There’s a group of carollers going from house to house. They’ve already been to Cindy’s, moved on after receiving no answer. Now, three doors down, a husband, wife, and child stand in their doorway, listening to them tunelessly work their way through We Wish You A Merry Christmas. Still, as bad as it is, they smile. They all smile, singers and listeners alike. It’s Christmas Eve. The happiest time of the year. Everyone’s in a good mood.
The back wheels of the van skid a little as Teddy takes the corner, but he manages to right it. Slows a little more.
“Remember when we used to do that?” Bud says.
“Do what?” Teddy is concentrating on the road, he doesn’t have time for reminiscing.
“When we usedta go carol singing to get a little cash together.”
“I remember about three houses outta five usedta give us cash for singing. The other two times we just had to wind the song up and stand there lookin like a couple of assholes twiddling our thumbs.”
Bud laughs. “Yeah, but they were usually the old people. The elderly. They had the biggest smiles, though.”
“Oh yeah, that’s what I was in it for – the fuckin smiles. I had the voice of an angel, man. I deserved payment for that shit.”
“It’s true, you really hit those high notes. I was a decent, uh…what’s it called…”
“Yeah, that’s it. I was good at that.”
“If you say so.”
“I do. And you don’t sound like an angel no more. What went wrong?”
“Cigarettes and booze, man.”
“You’d sound more like Tom Waits if we tried it now.”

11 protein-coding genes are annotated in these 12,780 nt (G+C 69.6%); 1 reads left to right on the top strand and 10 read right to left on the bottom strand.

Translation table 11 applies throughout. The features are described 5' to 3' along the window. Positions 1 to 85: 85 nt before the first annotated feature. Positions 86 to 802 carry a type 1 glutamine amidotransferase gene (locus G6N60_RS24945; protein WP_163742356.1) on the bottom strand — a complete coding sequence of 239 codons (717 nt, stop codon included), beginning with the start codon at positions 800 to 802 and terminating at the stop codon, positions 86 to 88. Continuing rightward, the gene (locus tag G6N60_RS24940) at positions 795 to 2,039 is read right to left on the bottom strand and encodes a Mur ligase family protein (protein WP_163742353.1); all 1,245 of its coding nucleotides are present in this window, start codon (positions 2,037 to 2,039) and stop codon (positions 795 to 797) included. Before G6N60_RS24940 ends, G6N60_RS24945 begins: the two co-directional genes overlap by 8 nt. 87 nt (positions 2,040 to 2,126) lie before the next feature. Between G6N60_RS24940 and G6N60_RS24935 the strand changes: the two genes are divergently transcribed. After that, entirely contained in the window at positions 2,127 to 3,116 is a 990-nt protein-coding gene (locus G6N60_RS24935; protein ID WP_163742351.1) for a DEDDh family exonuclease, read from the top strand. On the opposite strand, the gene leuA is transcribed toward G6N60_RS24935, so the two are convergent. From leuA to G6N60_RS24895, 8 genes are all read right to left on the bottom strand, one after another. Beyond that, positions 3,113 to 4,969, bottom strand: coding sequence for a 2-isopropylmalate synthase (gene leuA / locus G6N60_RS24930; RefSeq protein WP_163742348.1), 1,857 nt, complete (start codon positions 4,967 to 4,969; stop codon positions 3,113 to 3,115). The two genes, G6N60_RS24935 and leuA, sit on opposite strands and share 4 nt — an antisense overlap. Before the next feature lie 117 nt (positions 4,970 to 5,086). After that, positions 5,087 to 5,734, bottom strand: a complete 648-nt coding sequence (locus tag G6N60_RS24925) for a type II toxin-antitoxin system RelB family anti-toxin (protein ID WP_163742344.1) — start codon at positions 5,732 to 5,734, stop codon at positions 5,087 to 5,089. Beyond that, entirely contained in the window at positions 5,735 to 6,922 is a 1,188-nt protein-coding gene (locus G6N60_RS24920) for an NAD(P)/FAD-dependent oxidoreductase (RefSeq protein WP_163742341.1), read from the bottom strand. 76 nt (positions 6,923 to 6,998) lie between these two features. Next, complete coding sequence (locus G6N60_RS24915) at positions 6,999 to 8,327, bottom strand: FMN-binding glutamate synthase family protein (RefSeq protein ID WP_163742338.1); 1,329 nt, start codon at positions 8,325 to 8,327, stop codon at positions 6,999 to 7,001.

Teddy grunts. “Uh-huh. Mark Lanegan.”
Teddy slows, stops at the back of Cindy’s house. It’s easy to tell which is hers. There are no lights on the back, but it’s hard to miss the glow that emanates from the front.
“Then we’d take all that loose change and we’d go hang round the liquor store until someone came along who’d go in and buy us beer.”
“Keep us warm on those cold nights,” Teddy says, not really paying attention, looking up at the dark windows of the house, making sure it’s as empty as he tried to convince Bud it is. He remembers how no one answered for the carollers. He’s just doubting himself, is all. Listening too much to his nerves.
“Wasn’t so hard to find someone to go in for us when it was December,” Bud says. “People were always a lot nicer at Christmas.”
“Maybe they still are and we just don’t notice as much anymore.” Teddy checks the windows of the other houses. The neighbours. Checks for lights, for movement, anyone watching them. Doesn’t see anyone. It’s not a night for people to lurk at their windows and be suspicious of every car on the road. It’s a night to relax with family and watch Christmas specials on the television, to sip egg nog and sing songs at the piano. To tuck up the children on the one night of the year they’re eager to get to bed. Santa Claus is coming to town. “C’mon, let’s go.”
Teddy kills the engine, pockets the keys. They both slide from the van and make their way to the back gate. They’re lucky – it’s not locked. Bud looks at Teddy. “Get in,” Teddy prompts.
“Figured we’d have to climb the fence.”
“Yeah, well, we don’t, so get movin.”
They both wear black. Jeans, jumpers, woollen hats. They look suspicious as all hell, it’s true, but it’s also necessary. When they’re driving, they take off the hats, wear heavy coats that aren’t black. If a cop passes them on the road, looks inside, they don’t want to arouse his interest. If he pulls them over, they don’t want him questioning the evening’s all-black fashion choices. If he asks, they’re plumbers on an emergency call, trying to save someone’s Christmas from being ruined entirely from a burst pipe.
Snow in the back yard crunches underfoot. It’s thick, untouched. No kids have played in it, no dogs have run in it. Not a single snowman. Near the back door there’s a gas-powered barbecue, wrapped up for the winter, practically buried under white. Teddy recognises the shape of it. They go to the back door. Teddy keeps an eye on all the nearby windows. He carries a toolkit. It’s held close to his side. Bud carries the bags. Holds them close, too. They both stop at the back door, listen. They look at each other.